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Clipped from The Ottawa Journal, 18 May 1940, SatPage 14

The Crazy Town World of Mr. George Arthur Burgess of Carleton Place

Before The Carleton Place Mews?

Who Was John Boland? Chatterton House/Queen’s Hotel Registry — The Burgess Family Dynasty


The Auction of the Year in Carleton Place

The Wall Mysteries of Lake Ave East -Residential Artists


Come and visit the Lanark County Genealogical Society Facebook page– what’s there? Cool old photos–and lots of things interesting to read.

Information where you can buy all Linda Seccaspina’s books-You can also read Linda in Hometown News and now in The Townships Sun

About lindaseccaspina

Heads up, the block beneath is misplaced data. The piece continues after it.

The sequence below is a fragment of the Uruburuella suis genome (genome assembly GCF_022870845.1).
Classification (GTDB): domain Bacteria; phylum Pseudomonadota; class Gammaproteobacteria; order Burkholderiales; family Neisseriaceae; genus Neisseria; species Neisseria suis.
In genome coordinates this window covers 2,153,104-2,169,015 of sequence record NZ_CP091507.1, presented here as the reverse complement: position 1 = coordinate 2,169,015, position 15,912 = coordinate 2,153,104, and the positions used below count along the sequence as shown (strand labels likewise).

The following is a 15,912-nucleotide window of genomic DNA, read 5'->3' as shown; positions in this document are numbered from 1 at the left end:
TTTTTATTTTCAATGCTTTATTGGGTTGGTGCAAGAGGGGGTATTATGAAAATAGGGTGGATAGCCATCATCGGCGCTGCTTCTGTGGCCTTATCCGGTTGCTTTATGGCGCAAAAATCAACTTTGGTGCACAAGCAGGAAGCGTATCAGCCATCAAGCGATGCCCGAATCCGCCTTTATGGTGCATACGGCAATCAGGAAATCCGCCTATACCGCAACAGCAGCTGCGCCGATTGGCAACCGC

Linda Knight Seccaspina was born in Cowansville, Quebec about the same time as the wheel was invented and the first time she realized she could tell a tale was when she got caught passing her smutty stories around in Grade 7 at CHS by Mrs. Blinn. When Derek "Wheels" Wheeler from Degrassi Jr. High died in 2010, Linda wrote her own obituary. Some people said she should think about a career in writing obituaries. Before she laid her fingers to a keyboard, Linda owned the eclectic store Flash Cadilac and Savannah Devilles in Ottawa from 1976-1996. After writing for years about things that she cared about or pissed her off she finally found her calling. Is it sex drugs and rock n' roll you might ask? No, it is history. Seeing that her very first boyfriend in Grade 5 (who she won a Twist contest with in the 60s) is the head of the Brome Misissiquoi Historical Society and also specializes in local history back in Quebec, she finds that quite funny. She writes every single day and is also a columnist for Hometown News and Screamin's Mamas. She is a volunteer for the Carleton Place and Beckwith Heritage Museum, an admin for the Lanark County Genealogical Society Facebook page, and a local guest speaker. She has been now labelled an historian by the locals which in her mind is wrong. You see she will never be like the iconic local Lanark County historian Howard Morton Brown, nor like famed local writer Mary Cook. She proudly calls herself The National Enquirer Historical writer of Lanark County, and that she can live with. Linda has been called the most stubborn woman in Lanark County, and has requested her ashes to be distributed in any Casino parking lot as close to any Wheel of Fortune machine as you can get. But since she wrote her obituary, most people assume she's already dead. Linda has published six books, "Menopausal Woman From the Corn," "Cowansville High Misremembered," "Naked Yoga, Twinkies and Celebrities," "Cancer Calls Collect," "The Tilted Kilt-Vintage Whispers of Carleton Place," and "Flashbacks of Little Miss Flash Cadilac." All are available at Amazon in paperback and Kindle. Linda's books are for sale on Amazon or at Wisteria · 62 Bridge Street · Carleton Place, Ottawa, Canada, and at the Carleton Place and Beckwith Heritage Museum · 267 Edmund Street · Carleton Place, Ottawa, Canada--Appleton Museum-Mississippi Textile Mill and Mill Street Books and Heritage House Museum and The Artists Loft in Smith Falls.